Autumn Training Day – Telecommunications operators and their mast-sharing arrangements

 

Introduction

  1. Anyone who has watched television, or, for that matter, been outside, will know that the telecommunications market is in a constantly evolving state.
  2. Operators are getting into bed with one another. Everything Everywhere (“EE”, the one with the ads featuring Kevin Bacon) is a joint enterprise of T-Mobile and Orange. We are increasingly seeing the use of jointly owned infrastructure companies in which operators vest leases and hardware.
  3. Sharing is driven by business considerations, but is also encouraged by the regulatory and planning framework in which operators operate. We can expect to see more of it, and novel forms of it.
  4. All of this sharing has implications for us, as property lawyers, whether we are negotiating leases for telecoms clients with one eye to the future of their networks, or are on the other side of the fence, acting for private landowners anxious to ensure that their income streams remain reasonably certain and clear into the future. With increasing frequency, we are also litigating against each other about potential breaches of lease terms, or about the meaning of leases (and the need to modernise them) on renewals.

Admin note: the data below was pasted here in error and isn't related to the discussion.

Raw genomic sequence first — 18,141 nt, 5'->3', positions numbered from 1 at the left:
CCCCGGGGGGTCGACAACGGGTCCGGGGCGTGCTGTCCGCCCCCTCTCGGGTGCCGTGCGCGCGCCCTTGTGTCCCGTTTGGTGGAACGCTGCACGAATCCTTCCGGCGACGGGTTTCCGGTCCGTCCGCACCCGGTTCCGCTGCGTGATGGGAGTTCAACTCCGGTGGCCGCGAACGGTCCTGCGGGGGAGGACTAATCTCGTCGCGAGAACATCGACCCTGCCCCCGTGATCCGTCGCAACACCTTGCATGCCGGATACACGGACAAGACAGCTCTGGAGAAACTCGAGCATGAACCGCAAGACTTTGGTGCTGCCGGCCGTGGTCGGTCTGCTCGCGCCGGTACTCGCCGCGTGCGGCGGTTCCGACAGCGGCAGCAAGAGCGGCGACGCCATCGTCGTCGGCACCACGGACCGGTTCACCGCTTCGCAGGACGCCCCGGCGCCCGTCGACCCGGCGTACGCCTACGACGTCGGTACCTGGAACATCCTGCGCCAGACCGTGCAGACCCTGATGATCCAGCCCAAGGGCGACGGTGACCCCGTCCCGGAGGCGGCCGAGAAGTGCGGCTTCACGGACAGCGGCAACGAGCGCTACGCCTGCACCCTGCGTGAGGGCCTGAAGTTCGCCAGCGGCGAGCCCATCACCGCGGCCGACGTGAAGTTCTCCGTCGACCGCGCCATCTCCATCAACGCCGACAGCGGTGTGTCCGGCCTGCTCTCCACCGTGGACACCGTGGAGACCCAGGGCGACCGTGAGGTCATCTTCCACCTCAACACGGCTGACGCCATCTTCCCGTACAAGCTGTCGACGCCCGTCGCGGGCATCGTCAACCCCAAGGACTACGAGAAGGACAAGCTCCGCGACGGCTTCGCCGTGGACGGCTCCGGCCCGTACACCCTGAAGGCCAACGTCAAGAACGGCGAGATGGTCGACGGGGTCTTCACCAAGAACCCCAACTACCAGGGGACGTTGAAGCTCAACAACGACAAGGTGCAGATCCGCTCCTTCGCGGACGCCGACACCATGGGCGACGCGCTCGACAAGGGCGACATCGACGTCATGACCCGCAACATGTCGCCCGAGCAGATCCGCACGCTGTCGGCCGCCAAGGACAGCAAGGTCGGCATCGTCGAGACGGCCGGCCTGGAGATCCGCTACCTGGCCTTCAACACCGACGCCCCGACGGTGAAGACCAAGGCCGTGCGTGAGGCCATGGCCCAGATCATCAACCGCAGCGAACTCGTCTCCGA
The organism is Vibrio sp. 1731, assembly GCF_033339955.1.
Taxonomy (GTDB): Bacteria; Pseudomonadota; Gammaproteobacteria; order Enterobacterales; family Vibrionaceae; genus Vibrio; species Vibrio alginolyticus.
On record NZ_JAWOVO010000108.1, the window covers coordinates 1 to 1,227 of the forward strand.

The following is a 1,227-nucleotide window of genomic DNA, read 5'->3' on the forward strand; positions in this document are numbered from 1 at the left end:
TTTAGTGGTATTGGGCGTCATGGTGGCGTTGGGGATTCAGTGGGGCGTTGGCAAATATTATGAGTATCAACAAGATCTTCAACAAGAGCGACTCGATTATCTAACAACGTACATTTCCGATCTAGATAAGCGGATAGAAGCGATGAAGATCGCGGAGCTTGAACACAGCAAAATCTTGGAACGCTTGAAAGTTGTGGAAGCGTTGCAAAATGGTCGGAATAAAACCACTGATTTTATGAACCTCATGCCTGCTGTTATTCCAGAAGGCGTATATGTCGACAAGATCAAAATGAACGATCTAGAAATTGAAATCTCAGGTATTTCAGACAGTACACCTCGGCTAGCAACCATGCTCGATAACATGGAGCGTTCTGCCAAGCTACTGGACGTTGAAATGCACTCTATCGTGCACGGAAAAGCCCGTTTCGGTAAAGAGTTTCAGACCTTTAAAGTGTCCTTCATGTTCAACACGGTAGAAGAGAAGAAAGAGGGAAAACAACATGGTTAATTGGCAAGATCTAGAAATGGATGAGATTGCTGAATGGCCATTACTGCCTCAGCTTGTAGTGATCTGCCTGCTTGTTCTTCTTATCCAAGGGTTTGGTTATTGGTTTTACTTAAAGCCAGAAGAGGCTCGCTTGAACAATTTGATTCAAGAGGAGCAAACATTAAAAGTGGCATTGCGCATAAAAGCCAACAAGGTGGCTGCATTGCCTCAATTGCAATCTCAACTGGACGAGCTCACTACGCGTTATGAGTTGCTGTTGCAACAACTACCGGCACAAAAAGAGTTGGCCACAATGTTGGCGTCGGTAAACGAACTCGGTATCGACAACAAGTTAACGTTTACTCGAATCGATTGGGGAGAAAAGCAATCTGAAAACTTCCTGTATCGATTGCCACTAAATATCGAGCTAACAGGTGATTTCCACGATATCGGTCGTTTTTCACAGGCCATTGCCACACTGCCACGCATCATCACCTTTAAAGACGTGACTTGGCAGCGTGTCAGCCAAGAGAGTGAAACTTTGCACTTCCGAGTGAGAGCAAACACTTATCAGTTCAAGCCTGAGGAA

5. The question is whether or not our lease precedents are keeping up with the evolving technology and commercial realities of the telecommunications sector, and whether we need to update or supplement familiar drafting concepts to
    capture new ways in which land can be exploited economically.

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